Stress potentiation of morphine-induced dopamine efflux in the nucleus accumbens shell is dependent upon stressor uncontrollability and is mediated by the dorsal raphe nucleus.Neuroscience. 2004; 126(3):705-15.N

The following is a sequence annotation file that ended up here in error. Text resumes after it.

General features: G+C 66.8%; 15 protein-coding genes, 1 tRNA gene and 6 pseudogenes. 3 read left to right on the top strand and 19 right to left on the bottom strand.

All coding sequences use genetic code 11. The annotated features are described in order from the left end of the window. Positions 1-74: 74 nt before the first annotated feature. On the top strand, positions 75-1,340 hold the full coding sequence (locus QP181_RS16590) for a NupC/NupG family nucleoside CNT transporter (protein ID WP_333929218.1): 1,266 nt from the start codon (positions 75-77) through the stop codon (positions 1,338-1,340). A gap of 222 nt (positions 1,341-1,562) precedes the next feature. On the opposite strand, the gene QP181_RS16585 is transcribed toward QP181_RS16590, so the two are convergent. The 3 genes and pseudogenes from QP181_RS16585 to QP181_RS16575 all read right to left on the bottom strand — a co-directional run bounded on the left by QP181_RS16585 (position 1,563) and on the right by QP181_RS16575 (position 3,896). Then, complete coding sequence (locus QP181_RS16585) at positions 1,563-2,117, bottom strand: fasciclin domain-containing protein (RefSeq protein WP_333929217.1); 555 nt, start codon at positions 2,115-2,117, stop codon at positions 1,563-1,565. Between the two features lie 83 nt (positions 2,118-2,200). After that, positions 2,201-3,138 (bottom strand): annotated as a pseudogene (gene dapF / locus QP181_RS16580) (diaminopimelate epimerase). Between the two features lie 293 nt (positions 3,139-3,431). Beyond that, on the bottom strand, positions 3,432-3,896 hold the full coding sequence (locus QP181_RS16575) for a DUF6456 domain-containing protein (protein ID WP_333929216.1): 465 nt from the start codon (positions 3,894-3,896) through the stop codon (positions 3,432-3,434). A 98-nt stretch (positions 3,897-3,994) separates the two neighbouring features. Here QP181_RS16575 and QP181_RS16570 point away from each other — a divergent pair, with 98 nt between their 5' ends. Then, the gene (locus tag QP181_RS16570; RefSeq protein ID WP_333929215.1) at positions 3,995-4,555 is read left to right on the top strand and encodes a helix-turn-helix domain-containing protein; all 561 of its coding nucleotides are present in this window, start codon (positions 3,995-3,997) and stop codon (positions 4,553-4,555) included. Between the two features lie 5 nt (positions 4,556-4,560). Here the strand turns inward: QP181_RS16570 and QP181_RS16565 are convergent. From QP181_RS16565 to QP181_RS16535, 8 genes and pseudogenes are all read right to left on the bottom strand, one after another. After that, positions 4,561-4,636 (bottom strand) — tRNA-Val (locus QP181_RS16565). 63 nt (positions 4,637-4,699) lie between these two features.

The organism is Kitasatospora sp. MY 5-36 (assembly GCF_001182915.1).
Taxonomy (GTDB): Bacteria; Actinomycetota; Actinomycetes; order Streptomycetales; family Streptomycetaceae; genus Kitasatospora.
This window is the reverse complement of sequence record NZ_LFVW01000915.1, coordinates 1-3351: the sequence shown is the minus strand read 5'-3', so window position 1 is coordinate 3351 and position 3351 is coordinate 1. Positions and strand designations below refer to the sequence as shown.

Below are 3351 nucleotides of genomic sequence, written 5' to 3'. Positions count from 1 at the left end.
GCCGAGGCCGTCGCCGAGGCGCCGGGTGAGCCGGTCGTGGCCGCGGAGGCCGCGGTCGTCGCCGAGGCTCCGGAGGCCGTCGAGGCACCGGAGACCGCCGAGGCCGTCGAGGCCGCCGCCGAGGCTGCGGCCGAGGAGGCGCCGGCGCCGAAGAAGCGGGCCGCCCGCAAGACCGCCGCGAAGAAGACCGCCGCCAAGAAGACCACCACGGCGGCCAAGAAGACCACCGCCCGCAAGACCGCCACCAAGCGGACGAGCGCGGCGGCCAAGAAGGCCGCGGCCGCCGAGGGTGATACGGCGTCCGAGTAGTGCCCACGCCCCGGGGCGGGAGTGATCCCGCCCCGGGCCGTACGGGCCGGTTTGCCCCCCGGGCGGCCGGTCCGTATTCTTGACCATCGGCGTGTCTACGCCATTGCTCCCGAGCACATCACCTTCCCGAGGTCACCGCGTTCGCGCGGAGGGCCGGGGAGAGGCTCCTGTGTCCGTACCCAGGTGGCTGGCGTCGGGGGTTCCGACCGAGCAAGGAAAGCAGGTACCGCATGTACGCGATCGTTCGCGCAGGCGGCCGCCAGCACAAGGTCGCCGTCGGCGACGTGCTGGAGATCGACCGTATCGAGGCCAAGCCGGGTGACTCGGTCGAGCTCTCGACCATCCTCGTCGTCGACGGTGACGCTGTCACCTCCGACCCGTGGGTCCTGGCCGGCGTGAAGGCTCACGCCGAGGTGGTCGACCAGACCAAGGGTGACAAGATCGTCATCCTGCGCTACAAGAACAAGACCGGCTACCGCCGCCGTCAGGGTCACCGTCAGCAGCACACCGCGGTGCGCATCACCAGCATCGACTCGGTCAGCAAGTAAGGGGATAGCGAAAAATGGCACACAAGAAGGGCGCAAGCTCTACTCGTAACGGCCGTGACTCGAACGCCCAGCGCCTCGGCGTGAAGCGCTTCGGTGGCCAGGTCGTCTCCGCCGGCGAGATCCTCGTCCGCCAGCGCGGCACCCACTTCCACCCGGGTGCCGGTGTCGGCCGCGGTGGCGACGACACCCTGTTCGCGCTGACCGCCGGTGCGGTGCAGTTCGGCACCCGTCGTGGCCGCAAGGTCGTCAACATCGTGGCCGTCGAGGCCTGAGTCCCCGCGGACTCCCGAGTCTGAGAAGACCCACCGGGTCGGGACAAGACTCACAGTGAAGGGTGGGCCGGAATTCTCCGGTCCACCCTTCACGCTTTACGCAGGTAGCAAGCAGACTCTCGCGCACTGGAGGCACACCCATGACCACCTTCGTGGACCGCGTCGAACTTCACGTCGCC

A single session of uncontrollable (inescapable tailshock, IS), but not controllable (escapable tailshock, ES), stress is known to selectively potentiate subsequent morphine-conditioned place preference in a dorsal raphe nucleus (DRN) serotonin (5-HT) dependent manner. Here, in vivo microdialysis is used to test the hypothesis that prior IS, but not ES, will potentiate morphine-induced dopamine (DA) efflux in the nucleus accumbens (NAc) shell and that this will occur by a pathway involving DRN 5-HT neurons. Male Sprague-Dawley rats were exposed to yoked IS, ES, or no stress. Twenty-four hours later, morphine (3 mg/kg s.c.) or saline was administered during microdialysis. As predicted, prior IS selectively potentiated morphine-induced DA, but not 5-HT, efflux in the NAc. This potentiation was due to morphine's action in the DRN because it was blocked by intra-DRN microinjection of the opioid antagonist naltrexone (10 microg). IS potentiation of morphine-induced DA efflux in the NAc was also dependent upon activation of 5-HT neurons in the DRN because it was blocked by intra-DRN microinjection of the 5-HT1A autoreceptor agonist 8-hydroxy-2-di-n-(propylamino)-tetralin (1 microg). No effect of IS was found on morphine-induced 5-HT or DA efflux in the ventral tegmental area. These results suggest a neural substrate for stress potentiation of morphine reward involving 5-HT neurotransmission in the DRN.